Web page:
Metacarpal Fractures 2

Metacarpal #’s cont.
They prefer open reduction because it is difficult to determine the quality of the closed reduction on image intensifier in the OR.

Spiral/Oblique Fractures

– tend to shorten and rotate rather than angulate
– the 3rd and 4th shorten less because of the tethering of the deep transverse metacarpal ligament and the interossei. Shortening is more pronounced in the border 2nd and 5th metacarpals.

Treatment
– if, after closed reduction, the angulation is acceptable, the rotation is correct, and there is less than 5 mm of shortening, treat with a volar/dorsal slab with the MCP�s held in about 60-70o of flexion.
– if not acceptable, or if the spiral tip appears that it might impinge on proximal phalangeal flexion, ORIF with K-wires, plates, AO lag screws, cerclage wires. Consider K-wiring to an adjacent metacarpal. They prefer open reduction because it is difficult to determine the quality of the closed reduction on image intensifier in the OR.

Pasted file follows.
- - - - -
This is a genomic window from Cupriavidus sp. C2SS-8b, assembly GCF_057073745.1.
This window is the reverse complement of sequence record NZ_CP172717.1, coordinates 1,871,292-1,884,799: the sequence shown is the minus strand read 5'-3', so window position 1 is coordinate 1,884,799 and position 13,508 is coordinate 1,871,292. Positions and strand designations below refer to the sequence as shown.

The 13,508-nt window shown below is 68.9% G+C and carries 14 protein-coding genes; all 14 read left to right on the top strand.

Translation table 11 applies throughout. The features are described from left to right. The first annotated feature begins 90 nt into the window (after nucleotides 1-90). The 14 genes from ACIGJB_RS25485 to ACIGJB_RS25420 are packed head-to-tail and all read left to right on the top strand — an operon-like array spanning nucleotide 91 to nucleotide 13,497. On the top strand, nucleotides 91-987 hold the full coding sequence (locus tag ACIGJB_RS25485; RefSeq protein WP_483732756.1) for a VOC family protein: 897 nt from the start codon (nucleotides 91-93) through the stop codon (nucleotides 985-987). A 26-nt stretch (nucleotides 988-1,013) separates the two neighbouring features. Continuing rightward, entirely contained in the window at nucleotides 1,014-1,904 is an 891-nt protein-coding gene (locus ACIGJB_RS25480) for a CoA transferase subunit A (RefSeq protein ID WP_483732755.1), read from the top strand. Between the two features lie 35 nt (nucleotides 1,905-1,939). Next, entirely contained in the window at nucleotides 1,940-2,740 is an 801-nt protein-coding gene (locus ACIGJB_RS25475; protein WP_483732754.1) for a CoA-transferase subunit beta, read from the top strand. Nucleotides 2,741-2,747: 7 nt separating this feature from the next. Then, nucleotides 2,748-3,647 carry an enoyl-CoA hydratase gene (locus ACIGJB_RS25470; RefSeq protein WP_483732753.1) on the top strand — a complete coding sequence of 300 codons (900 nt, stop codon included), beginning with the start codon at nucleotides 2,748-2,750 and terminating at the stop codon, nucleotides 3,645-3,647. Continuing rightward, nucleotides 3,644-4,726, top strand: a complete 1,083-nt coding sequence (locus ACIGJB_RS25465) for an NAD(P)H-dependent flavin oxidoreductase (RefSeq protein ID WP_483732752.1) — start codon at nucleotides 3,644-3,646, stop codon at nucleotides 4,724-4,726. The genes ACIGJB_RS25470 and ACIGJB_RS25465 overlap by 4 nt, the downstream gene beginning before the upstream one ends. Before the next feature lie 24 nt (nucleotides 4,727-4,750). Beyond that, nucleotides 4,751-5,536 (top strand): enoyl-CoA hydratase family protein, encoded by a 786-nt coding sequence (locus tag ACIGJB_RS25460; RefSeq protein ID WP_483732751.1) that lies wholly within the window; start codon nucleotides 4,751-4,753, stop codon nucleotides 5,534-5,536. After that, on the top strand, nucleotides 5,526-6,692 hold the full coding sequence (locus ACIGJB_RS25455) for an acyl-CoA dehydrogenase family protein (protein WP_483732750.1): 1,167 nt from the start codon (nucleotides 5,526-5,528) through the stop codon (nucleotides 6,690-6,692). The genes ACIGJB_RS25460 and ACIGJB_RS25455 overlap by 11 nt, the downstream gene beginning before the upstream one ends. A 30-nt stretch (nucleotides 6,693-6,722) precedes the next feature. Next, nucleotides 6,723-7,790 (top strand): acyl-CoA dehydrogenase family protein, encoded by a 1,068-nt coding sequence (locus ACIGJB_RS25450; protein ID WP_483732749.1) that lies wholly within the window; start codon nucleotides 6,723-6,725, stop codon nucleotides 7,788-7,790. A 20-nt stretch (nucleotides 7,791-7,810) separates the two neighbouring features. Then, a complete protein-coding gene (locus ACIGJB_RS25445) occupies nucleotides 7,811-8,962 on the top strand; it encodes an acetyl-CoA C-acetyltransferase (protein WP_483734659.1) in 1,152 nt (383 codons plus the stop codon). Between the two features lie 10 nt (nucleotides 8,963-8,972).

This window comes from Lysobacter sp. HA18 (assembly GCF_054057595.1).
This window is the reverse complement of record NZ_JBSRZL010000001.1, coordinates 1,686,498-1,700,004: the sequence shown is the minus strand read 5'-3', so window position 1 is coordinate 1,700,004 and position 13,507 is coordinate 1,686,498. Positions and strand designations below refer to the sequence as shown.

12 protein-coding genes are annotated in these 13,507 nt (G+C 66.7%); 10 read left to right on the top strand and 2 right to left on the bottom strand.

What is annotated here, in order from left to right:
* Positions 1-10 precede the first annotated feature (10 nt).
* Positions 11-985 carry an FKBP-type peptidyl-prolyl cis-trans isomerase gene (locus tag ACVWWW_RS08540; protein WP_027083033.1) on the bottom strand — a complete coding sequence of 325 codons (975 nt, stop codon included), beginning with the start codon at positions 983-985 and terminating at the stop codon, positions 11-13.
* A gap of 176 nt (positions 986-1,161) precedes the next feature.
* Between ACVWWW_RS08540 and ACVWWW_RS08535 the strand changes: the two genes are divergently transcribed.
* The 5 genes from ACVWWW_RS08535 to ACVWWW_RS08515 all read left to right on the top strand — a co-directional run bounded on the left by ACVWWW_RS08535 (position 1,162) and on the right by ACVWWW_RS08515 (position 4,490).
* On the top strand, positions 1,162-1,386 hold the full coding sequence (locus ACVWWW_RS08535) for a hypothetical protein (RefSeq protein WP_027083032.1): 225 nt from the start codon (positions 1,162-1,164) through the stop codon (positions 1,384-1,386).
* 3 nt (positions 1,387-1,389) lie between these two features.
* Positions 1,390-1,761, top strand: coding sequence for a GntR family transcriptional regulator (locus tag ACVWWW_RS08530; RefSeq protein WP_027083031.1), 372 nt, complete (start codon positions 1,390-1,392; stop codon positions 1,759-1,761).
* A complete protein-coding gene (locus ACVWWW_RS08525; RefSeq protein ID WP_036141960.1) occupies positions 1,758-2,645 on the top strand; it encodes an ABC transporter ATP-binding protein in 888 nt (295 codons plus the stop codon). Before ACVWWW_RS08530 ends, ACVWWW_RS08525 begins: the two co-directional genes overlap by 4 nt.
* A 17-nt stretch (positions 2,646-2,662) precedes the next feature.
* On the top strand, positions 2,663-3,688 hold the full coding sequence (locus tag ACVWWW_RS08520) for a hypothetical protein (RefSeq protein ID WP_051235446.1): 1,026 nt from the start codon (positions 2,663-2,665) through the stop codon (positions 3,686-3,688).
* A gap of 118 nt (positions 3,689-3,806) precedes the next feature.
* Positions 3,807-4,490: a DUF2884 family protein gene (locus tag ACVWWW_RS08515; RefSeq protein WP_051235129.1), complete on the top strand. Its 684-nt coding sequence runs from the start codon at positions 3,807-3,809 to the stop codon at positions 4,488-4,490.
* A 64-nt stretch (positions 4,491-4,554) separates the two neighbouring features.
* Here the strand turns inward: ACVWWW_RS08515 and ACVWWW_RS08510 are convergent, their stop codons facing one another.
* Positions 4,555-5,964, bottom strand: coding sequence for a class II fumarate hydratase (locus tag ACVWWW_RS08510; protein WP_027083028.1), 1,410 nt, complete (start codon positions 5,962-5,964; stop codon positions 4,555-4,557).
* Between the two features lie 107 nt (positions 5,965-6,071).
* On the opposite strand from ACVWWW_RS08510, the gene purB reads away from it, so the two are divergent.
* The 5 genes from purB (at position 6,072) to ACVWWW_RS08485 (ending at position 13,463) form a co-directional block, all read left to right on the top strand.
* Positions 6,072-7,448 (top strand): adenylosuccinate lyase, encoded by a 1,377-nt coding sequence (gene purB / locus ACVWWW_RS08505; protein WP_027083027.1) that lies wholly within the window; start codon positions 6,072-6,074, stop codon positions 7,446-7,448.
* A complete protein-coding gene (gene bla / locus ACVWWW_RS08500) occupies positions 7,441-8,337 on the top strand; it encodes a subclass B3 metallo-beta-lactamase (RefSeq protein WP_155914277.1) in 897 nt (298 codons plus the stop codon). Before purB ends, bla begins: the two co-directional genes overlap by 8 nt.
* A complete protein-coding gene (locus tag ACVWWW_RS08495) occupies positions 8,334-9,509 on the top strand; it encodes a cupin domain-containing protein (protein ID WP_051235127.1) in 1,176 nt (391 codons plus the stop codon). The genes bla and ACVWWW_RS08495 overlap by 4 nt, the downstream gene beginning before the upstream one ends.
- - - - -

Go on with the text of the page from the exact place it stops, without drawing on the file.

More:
Comminuted Fractures

– frequently need a combination of internal and external fixation, with delayed primary bone grafting

Metacarpal Base Fractures

– usually stable injuries, requiring little more than a cast or splint immobilization
– note that ANY rotational deformity is greatly magnified at the tip
– neither Rockwood and Green or Jupiter indicate what unacceptable alignment would be. Probably best again to remember that the 2nd and 3rd are stable and move very little, while the 4th and 5th are more mobile and thus tolerate deformity better.

Complications

Note that soft tissue damage is common. Concomitant extensor tendon damage is common, with adhesions being likely. The interossei may be damaged, and scarring may lead to an intrinsic contractures of the hand.

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